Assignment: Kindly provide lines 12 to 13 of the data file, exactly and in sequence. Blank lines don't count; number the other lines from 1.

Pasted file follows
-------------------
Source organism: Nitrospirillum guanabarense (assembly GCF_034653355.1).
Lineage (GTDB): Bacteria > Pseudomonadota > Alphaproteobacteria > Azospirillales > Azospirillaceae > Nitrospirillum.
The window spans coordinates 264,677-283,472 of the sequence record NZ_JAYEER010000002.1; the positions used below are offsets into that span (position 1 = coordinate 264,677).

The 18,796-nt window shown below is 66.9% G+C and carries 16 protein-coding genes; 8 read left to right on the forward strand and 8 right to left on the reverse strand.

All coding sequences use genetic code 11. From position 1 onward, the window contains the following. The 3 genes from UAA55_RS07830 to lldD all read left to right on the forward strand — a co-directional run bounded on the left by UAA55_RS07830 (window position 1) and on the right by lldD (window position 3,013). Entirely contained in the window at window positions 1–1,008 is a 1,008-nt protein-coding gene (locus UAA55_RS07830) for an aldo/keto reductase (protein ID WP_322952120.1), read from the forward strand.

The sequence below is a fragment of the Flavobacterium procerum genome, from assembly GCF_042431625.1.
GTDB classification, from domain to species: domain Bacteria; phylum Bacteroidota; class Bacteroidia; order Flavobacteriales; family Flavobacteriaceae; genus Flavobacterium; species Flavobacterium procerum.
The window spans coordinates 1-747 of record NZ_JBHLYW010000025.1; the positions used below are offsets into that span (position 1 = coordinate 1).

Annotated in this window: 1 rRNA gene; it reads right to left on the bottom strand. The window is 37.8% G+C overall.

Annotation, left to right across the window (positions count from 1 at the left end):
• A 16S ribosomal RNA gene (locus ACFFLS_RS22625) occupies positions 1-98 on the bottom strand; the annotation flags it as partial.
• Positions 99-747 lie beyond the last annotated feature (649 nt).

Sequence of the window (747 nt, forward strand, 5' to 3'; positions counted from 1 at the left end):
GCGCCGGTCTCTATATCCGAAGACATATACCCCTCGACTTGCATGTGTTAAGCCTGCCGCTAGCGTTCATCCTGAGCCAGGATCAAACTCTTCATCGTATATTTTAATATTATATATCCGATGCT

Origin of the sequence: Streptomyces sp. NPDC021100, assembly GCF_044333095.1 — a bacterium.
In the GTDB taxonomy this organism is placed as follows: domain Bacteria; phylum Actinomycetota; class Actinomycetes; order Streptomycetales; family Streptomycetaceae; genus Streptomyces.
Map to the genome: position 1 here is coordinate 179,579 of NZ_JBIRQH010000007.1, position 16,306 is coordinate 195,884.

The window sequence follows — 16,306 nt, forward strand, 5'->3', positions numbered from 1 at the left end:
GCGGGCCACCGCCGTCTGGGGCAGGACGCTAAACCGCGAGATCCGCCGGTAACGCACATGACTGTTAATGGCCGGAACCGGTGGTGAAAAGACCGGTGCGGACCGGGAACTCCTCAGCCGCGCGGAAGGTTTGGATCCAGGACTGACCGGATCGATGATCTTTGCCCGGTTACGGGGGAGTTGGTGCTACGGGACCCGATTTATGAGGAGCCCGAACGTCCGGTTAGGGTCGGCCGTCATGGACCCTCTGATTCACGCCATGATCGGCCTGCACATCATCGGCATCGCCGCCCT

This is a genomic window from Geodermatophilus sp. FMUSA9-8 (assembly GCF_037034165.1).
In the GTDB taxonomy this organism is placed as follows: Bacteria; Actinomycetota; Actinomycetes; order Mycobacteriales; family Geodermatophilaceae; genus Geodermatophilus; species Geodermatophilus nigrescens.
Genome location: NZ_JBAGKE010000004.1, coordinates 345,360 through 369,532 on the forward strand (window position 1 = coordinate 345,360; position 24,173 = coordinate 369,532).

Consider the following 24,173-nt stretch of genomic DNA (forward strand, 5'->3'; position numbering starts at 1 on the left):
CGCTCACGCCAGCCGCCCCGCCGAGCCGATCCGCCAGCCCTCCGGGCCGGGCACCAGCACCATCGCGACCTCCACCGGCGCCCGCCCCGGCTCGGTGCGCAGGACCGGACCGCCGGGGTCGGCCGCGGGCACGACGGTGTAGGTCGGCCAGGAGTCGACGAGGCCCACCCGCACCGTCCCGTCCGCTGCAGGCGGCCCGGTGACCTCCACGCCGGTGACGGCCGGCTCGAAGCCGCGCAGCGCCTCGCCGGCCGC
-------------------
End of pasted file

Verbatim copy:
• Positions 99-747 lie beyond the last annotated feature (649 nt).

Sequence of the window (747 nt, forward strand, 5' to 3'; positions counted from 1 at the left end):